We did not find a significant association between CD4 cells count and CKD, unlike in some studies in which low CD4 cells count was found to predict CKD in HIV.[11],[24],[25],[26] This observed difference could be adduced to the difference in study design.

Spot urine protein was associated with CKD in HIV patients in this study; however, the multivariate analysis showed that it is not a predictor of CKD in HIV subjects. The reason may be because semi-quantitative urine protein analysis or even quantitative SUP concentrations correlates poorly with the quantitative 24-HUP measurements due to variations in the levels of SUP during the day, as shown by a study.[27]

In this study, the results showed that low Hb was associated with CKD in HIV subjects; however, multivariate linear regression showed that Hb is not a predictor of CKD in HIV subjects. An earlier study had observed otherwise. This does not agree with the report of a study in which low Hb was found to be a predictor of CKD.[28]

The study also showed that there was no association between SBP, DBP, and CKD. In contrast, some studies reported SBP and DBP as predictors of CKD.[8],[11],[22] This difference observed here may be explained by the exclusion of hypertensive patients in our study criteria and the high incidence of gastrointestinal conditions causing poor intake, volume depletion such as diarrhea and vomiting found in HIV patients. In addition, HIV patients are known to have some tubular dysfunction that may lead to salt-wasting nephropathy,[29] a condition that may possibly contribute to keeping the blood pressure low. However, this was not assessed in our study.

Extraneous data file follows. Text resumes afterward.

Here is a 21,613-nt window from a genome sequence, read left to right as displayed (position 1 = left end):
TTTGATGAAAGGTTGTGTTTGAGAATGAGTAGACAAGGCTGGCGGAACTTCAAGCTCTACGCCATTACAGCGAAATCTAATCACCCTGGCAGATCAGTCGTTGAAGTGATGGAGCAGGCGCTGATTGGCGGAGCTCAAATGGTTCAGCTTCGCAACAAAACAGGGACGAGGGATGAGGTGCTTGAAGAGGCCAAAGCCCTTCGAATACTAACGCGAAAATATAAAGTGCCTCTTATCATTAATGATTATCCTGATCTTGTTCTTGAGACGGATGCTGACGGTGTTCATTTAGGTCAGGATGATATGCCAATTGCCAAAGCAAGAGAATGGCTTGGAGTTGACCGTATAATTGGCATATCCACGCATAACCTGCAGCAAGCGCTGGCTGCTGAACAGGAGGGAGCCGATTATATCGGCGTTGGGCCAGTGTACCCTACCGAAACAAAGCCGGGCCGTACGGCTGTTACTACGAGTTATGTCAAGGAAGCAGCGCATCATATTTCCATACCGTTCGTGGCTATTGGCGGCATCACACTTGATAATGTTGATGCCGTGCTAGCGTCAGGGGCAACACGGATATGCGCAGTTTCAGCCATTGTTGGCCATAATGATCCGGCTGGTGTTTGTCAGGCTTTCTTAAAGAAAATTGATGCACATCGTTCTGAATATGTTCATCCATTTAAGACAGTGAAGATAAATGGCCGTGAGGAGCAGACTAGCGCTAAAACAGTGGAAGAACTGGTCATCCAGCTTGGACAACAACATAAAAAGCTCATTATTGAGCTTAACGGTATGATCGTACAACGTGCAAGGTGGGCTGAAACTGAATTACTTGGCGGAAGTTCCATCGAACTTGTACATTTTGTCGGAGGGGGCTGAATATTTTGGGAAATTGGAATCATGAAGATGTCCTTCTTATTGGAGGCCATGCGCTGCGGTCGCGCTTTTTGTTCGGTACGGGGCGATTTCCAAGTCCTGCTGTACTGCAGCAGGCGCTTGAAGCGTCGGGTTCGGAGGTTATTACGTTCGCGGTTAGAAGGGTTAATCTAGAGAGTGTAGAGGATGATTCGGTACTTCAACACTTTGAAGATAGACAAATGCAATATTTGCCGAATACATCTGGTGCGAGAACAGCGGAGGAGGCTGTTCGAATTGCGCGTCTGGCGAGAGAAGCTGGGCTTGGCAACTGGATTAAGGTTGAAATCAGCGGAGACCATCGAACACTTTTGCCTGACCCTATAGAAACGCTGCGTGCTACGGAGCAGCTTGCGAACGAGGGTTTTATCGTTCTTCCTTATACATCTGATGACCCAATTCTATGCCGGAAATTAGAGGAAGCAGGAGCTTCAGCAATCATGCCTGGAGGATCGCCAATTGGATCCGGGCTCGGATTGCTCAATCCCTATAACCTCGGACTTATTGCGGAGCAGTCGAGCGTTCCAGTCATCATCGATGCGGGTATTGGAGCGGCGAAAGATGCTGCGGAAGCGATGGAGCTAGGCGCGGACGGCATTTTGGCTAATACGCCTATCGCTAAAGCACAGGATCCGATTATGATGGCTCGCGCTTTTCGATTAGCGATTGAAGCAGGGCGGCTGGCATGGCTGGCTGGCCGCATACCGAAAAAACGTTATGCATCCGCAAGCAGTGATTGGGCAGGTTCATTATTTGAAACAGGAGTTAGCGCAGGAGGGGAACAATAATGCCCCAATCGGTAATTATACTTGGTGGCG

Conclusion Top


Chronic kidney disease prevalence is high (22.9%) among newly diagnosed HIV patients in south-east Nigeria. The predictors of CKD in HIV subjects include low WC (P < 0.001), high SCr (P = 0.006), high SUPCR (P < 0.001), high 24-HUPCR (P < 0.001), and high 24-HUPOR (P = 0.001) from our study.

The study reveals high prevalence of CKD in HIV subjects, and this brings to the fore, the need to investigate these subjects thoroughly in other to identify those patients at risk, and those that have renal disease. This will act as a guide in implementing potentially preventive and therapeutic strategies to whittle down CKD in HIV population.


  Limitations of the study Top


In this study, single assessment of urine protein and GFR was used for CKD instead of two assessments over a minimum of three months. This may have influenced the prevalence of CKD observed in the study. In addition, it was carried out in a single center in South East Nigeria. There is need for a multi-center study to give a thorough picture of the prevalence in south-east Nigeria.

 
  References Top

1.
UNAIDS. Global Report: UNAIDS Report on the Global AIDS Epidemic; 2013.  Back to cited text no. 1
    
2.
Mallipattu SK, Salem F, Wyatt CM. The changing epidemiology of HIV-related chronic kidney disease in the era of antiretroviral therapy. Kidney Int 2014;86:259-65.  Back to cited text no. 2
    
3.
Flandre P, Pugliese P, Cuzin L, Bagnis CI, Tack I, Cabié A, et al. Risk factors of chronic kidney disease in HIV-infected patients. Clin J Am Soc Nephrol 2011;6:1700-7.  Back to cited text no. 3